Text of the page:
Here’s how midterm exam scores looked for those that did and did not engage in each type of studying:

                         | Avg midterm of   | and those 
Type of study            | those who did it | who did not
-------------------------+------------------+------------
Read the book            | 64.5             | 64.6
Re-watch video lectures  | 62.5             | 67.1
Go over notes            | 65.4             | 61.7
Study problems+solutions | 64.6             | 64.4
Re-work problem sets     | 64.5             | 64.6
Work new problems        | 65.0             | 64.0

The only difference that is even marginally significant (p=0.09) is between students who review and do not review the video. At least part of the reason for these somewhat unintuitive results is that students who differ in how they study likely differ on a variety of other relevant characteristics. For example, those students who reported re-watching video as a study strategy also attended far fewer lectures.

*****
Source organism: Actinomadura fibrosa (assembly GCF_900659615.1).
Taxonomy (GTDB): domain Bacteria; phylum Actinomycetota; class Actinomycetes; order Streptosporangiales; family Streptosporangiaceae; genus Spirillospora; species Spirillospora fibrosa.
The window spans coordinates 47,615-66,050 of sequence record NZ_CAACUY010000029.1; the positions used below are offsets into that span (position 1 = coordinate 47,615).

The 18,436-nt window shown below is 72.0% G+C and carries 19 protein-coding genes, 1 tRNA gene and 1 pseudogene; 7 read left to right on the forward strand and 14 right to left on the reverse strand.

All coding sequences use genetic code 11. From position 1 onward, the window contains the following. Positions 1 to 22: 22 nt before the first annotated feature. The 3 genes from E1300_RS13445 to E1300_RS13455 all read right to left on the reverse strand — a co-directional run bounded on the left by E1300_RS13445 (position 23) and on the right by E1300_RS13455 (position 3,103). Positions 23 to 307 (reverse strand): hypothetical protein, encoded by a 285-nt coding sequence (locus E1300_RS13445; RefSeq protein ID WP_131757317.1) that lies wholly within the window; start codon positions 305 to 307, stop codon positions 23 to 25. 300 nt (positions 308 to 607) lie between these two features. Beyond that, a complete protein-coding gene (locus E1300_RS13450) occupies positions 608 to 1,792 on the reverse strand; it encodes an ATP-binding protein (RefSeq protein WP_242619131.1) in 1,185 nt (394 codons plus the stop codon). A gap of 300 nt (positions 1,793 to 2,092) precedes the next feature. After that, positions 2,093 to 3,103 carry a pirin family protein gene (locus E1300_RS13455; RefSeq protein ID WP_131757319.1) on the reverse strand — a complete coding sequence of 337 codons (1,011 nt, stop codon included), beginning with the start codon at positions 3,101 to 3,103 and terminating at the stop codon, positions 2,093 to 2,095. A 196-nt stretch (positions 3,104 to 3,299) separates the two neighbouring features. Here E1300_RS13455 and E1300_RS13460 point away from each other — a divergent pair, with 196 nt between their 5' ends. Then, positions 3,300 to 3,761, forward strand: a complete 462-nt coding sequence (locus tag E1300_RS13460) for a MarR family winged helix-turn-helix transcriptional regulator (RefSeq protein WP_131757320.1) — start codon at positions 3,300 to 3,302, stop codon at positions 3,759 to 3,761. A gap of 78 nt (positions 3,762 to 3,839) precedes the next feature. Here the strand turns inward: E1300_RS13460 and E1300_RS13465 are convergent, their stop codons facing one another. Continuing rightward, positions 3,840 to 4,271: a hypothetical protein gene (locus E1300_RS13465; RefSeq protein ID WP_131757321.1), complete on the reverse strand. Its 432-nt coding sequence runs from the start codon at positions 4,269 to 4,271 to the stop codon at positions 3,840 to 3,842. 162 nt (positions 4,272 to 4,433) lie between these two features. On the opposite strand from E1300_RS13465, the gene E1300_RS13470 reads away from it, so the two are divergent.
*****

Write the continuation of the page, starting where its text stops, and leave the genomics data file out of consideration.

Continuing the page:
It is slightly more illuminating to look at the results with a regression model that tries to control for background knowledge of statistics, average weekly study hours, number of hours spent studying specifically for the midterm, and number of lectures attended. Next week I’ll analyze data on how many of the lectures they watched on video during the semester, but in the meantime, here’s what I have:

         midterm |      Coef.   Std. Err.      t    P>|t|
-----------------+---------------------------------------
       somestats |   2.984823   3.310259     0.90   0.369
        lotstats |   .0202767   4.214091     0.00   0.996
  reg_study_3to4 |  -5.449729   5.051488    -1.08   0.283
  reg_study_5to6 |  -2.721032   5.322659    -0.51   0.610
 reg_study_7plus |   .6499088   6.988505     0.09   0.926
   mt_study_4to8 |  -2.496174    6.24482    -0.40   0.690
  mt_study_9plus |  -12.36427   6.362831    -1.94   0.055
                 |
    ms_nlectures |
            6-8  |  -.1417638   4.641844    -0.03   0.976
           9-10  |   3.160453   4.600167     0.69   0.494